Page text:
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ICE: new grain contracts that upset industry are "good business"
* ICE lists U.S. grain contracts "at very low cost"-CEO
* Newly launched contracts "changed the game board"-CEO
* Some traders upset about extended grain cycle at rival CME
By Tom Polansek
CHICAGO, Oct 31 (Reuters) - IntercontinentalExchange's newly launched U.S. grain futures are "good business" for the exchange, despite upsetting members of the agricultural industry, ICE's chief executive said on Wednesday.
ICE surprised the farm sector this spring when it announced it would challenge rival CME Group's iron grip on grain trading by launching lookalike grain and soy contracts on a 22-hour basis.
CME, owner of the Chicago Board of Trade, responded by extending the trading cycle for its benchmark grain and soy contracts to 21 hours per session from 17 hours.
ICE has attracted low volume for its contracts since their launch in May, but they are "good business" because the exchange lists them "at very low cost", Chief Executive Officer Jeffrey Sprecher said on the sidelines of a futures conference in Chicago.
"It caused our competitors to react and in doing so it changed the game board, which is part of being competitive," he said.
ICE's five U.S. grain contracts saw a total of 35,632 lots change hands in September, the lowest volume since they began trading. Activity peaked in July, with 84,024 contracts traded.
The five equivalent contracts traded 13 million lots on CME last month.
Some grain traders, merchants and processors are unhappy with the ICE's entry into U.S. grain markets. They blame ICE for forcing CME to extend its trading session to remain competitive, reducing liquidity and increasing volatility in the primary market by spreading out volume.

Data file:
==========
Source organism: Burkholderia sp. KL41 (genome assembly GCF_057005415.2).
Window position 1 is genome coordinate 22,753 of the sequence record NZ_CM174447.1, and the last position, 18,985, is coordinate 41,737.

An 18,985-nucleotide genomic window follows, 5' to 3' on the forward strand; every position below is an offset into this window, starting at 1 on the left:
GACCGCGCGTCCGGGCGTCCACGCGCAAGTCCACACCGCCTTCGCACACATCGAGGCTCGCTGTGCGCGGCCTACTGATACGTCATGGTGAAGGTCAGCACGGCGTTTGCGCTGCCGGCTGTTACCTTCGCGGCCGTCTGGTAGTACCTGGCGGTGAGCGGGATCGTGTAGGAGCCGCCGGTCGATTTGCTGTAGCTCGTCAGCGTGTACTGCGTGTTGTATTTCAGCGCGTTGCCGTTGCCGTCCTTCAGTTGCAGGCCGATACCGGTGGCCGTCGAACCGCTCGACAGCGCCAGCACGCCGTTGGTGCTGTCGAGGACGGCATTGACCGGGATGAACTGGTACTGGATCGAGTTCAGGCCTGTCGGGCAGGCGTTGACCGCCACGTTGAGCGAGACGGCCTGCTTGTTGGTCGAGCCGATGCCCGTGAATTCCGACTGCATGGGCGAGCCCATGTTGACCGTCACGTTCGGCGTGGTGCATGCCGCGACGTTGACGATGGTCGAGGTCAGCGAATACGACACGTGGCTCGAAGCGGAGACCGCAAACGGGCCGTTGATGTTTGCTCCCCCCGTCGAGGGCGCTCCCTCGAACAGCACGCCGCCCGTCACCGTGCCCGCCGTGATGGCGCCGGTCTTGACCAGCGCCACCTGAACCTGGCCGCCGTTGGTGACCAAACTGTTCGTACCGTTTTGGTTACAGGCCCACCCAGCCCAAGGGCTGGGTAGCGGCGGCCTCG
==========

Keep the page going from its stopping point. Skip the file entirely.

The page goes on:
Traders have gathered more than 600 signatures on an electronic petition calling on CME to reduce trading hours, noting ICE has turned out to be a mostly hollow threat.
And last week Bunge Ltd, one of the world's top agricultural trading houses, told Reuters it supported a shorter trading session.
However, CME will not reduce electronic trading hours "just because the IntercontinentalExchange has not garnered a lot of market share," CME Executive Chairman Terrence Duffy told Reuters this week.
CME needs to stay competitive with exchanges listing lookalike contracts, he said.
CME cemented its dominance in world grain futures markets this month by striking a deal to buy the Kansas City Board of Trade, which trades U.S. wheat futures.
ICE's Sprecher declined to say whether he wants to acquire the Minneapolis Grain Exchange, the last independently owned U.S. agricultural marketplace.
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